A year ago it was a collection of straw huts, hastily thrown together in the aftermath of battle, hard by the razor-wire edge of a small African Union peacekeeper base.

Today it is a tangle of sewage-choked lanes snaking among thousands of squalid shacks, an endless sprawl that dwarfs the base at its heart. Pounding rainstorms gather fetid pools that swarm with mosquitoes and flies spreading death in their filthy wake. All but one of the aid groups working here have pulled out.

From Lydia Polygreen NY Times.

Why can’t the so-called security council act? Because Russia and China want to keep cozy with Islam-Opec. Islamic states (read Opec) in turn oppose any international attention on the brutal muslim dictatorship of Sudan. Just anotherday in geopolitik, and the cynical abuse of power. Maybe if we started demonstrating in front of Walmarts, with pictures of dying Darfur refugees…Any other ideas for creative activism? Another year has gone by and what have I really done about Darfur?

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Rabbi Yonah

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  • Don’t forget the money China is set to lose if other countries reinvest in Sudan were it to stop the genocide. :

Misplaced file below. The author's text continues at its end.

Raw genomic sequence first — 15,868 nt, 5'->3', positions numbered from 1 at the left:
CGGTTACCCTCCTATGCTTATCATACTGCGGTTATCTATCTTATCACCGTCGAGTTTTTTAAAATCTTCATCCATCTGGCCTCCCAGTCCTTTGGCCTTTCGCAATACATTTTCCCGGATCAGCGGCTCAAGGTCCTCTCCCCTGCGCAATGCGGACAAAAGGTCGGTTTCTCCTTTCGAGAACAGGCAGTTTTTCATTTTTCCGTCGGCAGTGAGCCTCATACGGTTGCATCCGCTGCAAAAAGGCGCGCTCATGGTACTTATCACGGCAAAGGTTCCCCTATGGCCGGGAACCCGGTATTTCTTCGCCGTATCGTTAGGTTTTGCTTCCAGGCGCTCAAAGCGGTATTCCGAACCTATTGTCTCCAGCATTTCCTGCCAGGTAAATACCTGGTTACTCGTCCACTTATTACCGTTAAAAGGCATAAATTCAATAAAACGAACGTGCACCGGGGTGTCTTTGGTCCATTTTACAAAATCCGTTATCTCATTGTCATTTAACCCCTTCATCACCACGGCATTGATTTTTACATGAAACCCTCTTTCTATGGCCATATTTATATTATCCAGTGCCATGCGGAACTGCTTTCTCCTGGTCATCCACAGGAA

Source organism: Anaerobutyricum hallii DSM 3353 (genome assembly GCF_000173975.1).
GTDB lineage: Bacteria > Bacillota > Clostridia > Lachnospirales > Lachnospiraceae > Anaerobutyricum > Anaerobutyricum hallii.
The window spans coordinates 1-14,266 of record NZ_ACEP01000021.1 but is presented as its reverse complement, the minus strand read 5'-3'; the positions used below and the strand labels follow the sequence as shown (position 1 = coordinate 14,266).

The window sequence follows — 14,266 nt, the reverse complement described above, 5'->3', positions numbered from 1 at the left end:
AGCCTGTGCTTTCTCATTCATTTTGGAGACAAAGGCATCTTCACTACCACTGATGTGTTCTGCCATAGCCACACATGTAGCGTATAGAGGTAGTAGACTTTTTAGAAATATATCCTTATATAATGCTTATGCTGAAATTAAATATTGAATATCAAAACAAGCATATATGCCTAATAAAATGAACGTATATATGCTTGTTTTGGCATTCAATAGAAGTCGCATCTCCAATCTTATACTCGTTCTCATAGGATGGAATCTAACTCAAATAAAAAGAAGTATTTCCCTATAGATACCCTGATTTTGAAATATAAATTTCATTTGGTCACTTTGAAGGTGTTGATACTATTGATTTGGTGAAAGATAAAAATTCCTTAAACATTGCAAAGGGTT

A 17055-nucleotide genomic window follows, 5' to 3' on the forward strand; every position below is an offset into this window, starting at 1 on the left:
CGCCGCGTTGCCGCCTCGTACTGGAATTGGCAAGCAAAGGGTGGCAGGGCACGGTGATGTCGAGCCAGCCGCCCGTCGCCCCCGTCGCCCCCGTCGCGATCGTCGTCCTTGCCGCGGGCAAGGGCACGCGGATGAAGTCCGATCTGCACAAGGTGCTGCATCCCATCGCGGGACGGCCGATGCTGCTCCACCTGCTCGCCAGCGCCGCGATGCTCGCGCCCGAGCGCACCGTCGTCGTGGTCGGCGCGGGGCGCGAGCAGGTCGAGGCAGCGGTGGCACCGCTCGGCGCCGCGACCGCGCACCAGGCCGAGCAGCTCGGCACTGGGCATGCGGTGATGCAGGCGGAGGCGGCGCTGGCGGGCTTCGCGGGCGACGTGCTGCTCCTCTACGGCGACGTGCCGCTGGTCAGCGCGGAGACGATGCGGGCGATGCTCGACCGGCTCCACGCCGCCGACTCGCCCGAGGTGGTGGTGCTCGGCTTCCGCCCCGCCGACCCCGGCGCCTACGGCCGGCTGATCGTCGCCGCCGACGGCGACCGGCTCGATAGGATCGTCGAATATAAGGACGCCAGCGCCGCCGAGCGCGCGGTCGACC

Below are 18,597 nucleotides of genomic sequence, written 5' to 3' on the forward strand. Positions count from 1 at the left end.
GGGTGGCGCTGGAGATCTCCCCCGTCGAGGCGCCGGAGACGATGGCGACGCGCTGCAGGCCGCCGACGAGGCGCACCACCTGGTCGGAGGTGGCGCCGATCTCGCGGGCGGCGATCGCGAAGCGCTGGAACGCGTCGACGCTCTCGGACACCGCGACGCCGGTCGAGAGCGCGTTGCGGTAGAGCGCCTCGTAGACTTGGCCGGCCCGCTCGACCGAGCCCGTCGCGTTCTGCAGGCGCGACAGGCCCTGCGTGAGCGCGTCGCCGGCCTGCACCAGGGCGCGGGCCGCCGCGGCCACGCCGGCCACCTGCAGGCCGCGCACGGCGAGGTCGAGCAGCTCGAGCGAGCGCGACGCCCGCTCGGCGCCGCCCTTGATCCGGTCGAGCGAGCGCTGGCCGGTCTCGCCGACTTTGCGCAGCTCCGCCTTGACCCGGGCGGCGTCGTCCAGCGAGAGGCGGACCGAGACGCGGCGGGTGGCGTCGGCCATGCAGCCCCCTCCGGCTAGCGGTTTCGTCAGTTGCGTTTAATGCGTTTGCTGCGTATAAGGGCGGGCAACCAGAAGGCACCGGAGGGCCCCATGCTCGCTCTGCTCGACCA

“In oil-rich Sudan, China is by far the largest investor — indeed, it is almost alone in the field owing to bilateral sanctions observed by other countries. Since 1997, China has invested billions of dollars in Sudan, despite the emerging evidence that Khartoum government supports janjaweed militias that have massacred tens of thousands of people in the Darfur region in recent years. Critics point out that even the weapons used by the military and the militia are Chinese models made under license in local factories.

    “When it comes to human rights, China’s foreign policy is deliberately agnostic,” Human Rights Watch executive director Kenneth Roth wrote in a recent commentary slamming China for its role in Sudan. In doing so, he said, China is basically adhering to the principle of “noninterference” it wants foreigners to observe in doing business with China, “without regard to whether its partner is a democratic visionary or a tyrant.”

    In the case of Sudan, China rejects the notion that it is complicit in the genocide and argues that it supports peacekeeping forces in Sudan. But Beijing, which generally opposes the use of sanctions, also has used its Security Council clout to avert pressure on Khartoum.”